For efficient tax planning, multinational companies may wish to consider and put in place intercompany agreements.


If any non-U.S. nationals will be actively participating in business in the U.S., it is critical to consider immigration strategies. No person may enter the U.S. without appropriate status or documentation, or engage in employment in the U.S.without appropriate authorization. However, a foreign national may not necessarily need a visa to enter the U.S. Pursuant to the Visa Waiver Program, commonly known as “ESTA”, individuals from most Western European countries may enter the U.S. for limited business and tourist purposes for periods of up to 90 days, provided that they depart at the end of their authorized stay.

The Visa Waiver Program, however,likely will not suit most companies seeking to establish businesses in the U.S.on a long-term basis where foreign nationals are needed to assist with business growth.The visa categories best suited to business purposes in general are: B-1 (for short stays), H, E, and L. The B-1 visa is the most common nonimmigrant visa used by Europeans entering the U.S.for temporary business purposes. B-1 status requires that the visa holder stay in the U.S. only temporarily for business purposes (e.g., investigating opportunities, negotiating contracts, attending conferences, consulting with colleagues or establishing contacts) and not be gainfully employed in the U.S. H visas are for professional workers;E visas are for treaty traders and investors;and L visas are for intra-company transferees. Those seeking to establish new offices or operations in the U.S. typically apply for E and/or L visas. It is also possible to invest in the U.S. under the EB5 program and receive a green card.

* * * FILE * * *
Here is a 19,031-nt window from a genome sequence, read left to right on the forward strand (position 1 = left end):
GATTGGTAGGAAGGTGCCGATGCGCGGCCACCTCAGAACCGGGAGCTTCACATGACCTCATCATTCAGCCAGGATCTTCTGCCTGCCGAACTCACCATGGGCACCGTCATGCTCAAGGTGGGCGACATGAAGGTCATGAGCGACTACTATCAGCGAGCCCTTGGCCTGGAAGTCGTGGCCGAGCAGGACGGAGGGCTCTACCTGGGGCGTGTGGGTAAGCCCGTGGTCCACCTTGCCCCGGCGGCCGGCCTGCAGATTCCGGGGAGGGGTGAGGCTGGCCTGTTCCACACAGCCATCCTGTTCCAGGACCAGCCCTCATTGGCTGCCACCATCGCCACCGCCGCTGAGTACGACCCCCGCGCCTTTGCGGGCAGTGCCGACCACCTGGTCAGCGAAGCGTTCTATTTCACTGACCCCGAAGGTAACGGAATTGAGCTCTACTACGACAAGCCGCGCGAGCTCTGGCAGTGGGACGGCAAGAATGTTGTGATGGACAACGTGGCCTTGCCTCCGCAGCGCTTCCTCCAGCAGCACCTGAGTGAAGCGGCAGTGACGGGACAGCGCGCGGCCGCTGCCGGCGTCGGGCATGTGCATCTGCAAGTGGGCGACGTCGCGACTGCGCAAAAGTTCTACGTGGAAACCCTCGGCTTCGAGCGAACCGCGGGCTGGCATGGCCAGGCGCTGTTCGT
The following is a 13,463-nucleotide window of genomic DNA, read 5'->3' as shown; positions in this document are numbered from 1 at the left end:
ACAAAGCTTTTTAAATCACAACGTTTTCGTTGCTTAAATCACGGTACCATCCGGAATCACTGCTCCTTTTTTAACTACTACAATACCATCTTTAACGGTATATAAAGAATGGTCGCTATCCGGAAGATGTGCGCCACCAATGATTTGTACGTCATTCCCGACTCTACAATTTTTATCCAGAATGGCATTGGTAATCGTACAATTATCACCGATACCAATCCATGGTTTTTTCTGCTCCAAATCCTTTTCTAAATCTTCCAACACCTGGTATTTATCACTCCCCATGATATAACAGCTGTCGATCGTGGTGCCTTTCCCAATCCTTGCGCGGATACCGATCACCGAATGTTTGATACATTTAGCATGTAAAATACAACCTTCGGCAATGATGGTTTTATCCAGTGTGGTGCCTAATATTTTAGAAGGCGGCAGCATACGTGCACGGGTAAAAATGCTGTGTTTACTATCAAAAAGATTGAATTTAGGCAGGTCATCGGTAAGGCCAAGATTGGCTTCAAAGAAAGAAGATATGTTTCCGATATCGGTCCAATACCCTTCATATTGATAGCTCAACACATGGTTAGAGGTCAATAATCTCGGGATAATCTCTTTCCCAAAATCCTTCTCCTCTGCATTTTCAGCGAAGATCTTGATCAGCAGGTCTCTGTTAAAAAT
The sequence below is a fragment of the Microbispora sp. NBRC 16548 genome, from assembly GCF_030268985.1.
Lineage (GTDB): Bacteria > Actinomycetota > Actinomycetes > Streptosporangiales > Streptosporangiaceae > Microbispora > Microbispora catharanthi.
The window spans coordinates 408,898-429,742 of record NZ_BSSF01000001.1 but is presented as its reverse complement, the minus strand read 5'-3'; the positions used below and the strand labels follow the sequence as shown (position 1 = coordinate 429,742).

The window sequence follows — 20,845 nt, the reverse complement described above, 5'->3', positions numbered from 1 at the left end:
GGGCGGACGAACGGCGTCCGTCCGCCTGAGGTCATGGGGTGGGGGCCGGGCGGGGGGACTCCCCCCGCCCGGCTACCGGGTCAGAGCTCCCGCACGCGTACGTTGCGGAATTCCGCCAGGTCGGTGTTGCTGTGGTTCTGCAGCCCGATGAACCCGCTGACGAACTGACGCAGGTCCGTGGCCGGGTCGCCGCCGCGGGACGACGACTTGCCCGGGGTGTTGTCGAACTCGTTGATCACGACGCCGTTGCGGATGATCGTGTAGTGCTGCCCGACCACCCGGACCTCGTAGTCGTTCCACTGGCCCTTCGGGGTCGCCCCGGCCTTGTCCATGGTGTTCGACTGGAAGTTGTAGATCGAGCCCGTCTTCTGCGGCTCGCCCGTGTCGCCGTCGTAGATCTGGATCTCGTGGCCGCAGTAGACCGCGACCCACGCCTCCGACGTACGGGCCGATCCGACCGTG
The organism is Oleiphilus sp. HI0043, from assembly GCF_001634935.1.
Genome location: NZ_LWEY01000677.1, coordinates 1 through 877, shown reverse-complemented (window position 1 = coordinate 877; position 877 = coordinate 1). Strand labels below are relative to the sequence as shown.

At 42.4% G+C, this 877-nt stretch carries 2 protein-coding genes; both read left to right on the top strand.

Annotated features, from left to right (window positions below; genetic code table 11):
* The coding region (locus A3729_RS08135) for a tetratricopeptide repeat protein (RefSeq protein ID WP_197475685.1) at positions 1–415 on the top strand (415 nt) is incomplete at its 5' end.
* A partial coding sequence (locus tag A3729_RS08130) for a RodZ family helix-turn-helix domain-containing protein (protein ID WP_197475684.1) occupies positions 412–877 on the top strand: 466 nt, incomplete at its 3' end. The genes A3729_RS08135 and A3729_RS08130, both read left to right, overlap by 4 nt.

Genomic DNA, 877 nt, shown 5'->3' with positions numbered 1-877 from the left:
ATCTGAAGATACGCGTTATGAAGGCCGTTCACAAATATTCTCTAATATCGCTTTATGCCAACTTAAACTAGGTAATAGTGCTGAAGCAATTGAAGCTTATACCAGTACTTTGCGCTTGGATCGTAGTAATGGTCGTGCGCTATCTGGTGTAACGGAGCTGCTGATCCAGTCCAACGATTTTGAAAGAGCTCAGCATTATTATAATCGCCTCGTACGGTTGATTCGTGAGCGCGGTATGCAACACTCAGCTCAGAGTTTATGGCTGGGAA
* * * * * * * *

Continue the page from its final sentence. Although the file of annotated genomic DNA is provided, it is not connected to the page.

In some cases, an individual looking to work temporarily in the U.S. maybe eligible for multiple types of visas, and determining and obtaining the most appropriate work visa can be a challenging endeavor. Moreover,immigration is an ever-changing landscape that is regularly the target of reform. Having experienced counsel to help you navigate the issues will streamline the process for you.


If your U.S.-based or overseas business has any European Union (EU)-based employees, customers or clients, or does business in one or more EU Member States, you will need to consider data protection implications. The EU’s General Data Protection Regulation (GDPR), which came into effect on May 25, 2018, imposes fines of up to 4% of worldwide turnover or €20 million, whichever is greater, on non-compliant individuals and corporate entities, regardless of where in the world they are headquartered. There can also be lasting reputational damage when a violation decision is issued by a data protection authority, whether that authority is EU-based or in a non-EU country where authorities are empowered by a data protection framework agreement with the EU Commission.